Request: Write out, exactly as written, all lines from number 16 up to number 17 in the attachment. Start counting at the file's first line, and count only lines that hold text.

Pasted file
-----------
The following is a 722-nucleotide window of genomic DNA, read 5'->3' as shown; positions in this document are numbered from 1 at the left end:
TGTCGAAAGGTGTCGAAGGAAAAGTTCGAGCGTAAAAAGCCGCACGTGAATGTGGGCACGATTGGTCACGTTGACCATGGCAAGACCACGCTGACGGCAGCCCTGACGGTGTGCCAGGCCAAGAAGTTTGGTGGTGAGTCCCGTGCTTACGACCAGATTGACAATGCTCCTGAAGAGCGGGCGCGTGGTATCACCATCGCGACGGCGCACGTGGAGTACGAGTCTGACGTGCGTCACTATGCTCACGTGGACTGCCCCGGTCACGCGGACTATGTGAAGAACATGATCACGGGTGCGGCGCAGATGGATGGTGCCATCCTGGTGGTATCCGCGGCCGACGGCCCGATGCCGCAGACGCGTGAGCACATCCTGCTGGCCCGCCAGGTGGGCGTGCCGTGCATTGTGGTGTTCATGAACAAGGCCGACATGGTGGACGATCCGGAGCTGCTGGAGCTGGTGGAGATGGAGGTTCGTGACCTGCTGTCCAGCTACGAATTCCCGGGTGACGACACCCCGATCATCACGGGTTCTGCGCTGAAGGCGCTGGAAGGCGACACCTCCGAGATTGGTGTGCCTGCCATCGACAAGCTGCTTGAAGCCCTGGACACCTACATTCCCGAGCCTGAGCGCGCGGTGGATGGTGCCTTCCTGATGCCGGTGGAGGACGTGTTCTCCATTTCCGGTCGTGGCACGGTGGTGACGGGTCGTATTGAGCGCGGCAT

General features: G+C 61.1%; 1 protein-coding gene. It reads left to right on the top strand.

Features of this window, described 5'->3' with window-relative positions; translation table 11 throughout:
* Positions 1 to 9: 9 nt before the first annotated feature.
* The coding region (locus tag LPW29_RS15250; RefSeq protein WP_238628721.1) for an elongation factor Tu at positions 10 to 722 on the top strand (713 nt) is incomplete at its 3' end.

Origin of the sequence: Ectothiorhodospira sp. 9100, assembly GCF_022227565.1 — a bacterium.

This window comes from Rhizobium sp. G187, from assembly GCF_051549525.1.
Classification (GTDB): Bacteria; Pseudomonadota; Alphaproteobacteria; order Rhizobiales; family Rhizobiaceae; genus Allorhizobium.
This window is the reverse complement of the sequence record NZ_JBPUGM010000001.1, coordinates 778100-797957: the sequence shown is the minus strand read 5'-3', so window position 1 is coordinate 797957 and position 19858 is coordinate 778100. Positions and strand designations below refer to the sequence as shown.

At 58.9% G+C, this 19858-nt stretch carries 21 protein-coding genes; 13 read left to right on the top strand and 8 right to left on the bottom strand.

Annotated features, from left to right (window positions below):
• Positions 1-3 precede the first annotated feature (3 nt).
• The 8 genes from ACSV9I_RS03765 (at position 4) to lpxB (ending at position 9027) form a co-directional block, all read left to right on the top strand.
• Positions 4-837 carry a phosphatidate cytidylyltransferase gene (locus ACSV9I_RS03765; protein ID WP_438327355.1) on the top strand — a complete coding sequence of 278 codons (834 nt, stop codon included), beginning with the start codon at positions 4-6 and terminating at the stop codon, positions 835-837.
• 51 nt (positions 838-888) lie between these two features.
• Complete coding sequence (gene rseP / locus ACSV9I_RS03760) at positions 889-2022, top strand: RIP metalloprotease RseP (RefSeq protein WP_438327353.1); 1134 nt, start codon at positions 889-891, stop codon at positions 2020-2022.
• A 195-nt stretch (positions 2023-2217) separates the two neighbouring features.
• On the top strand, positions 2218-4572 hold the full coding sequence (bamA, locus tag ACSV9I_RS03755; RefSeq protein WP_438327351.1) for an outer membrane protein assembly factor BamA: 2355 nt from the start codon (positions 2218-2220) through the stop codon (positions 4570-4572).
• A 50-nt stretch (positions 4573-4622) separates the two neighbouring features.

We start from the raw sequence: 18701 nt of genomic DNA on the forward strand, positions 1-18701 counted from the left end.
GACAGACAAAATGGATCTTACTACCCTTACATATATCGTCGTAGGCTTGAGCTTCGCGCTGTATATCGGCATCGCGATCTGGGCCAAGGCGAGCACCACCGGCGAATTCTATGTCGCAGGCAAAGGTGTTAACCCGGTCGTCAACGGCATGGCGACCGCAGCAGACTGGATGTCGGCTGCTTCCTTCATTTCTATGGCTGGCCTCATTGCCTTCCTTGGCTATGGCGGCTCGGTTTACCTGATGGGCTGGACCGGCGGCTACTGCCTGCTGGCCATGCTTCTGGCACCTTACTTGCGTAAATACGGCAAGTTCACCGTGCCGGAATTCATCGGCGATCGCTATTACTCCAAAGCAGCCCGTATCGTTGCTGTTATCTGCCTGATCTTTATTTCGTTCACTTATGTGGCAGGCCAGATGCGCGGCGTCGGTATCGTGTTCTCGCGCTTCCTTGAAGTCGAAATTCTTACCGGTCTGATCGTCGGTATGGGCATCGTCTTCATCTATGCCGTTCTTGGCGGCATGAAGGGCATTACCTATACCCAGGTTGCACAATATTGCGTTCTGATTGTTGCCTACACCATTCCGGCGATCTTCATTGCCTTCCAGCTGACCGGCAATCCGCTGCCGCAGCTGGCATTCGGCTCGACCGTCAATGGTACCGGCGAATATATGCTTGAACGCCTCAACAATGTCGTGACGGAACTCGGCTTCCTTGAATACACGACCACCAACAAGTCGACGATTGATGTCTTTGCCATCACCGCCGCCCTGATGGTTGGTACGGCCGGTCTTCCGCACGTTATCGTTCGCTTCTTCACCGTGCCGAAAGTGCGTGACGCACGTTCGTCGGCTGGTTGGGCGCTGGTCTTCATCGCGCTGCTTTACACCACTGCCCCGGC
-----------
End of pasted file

• 51 nt (positions 838-888) lie between these two features.
• Complete coding sequence (gene rseP / locus ACSV9I_RS03760) at positions 889-2022, top strand: RIP metalloprotease RseP (RefSeq protein WP_438327353.1); 1134 nt, start codon at positions 889-891, stop codon at positions 2020-2022.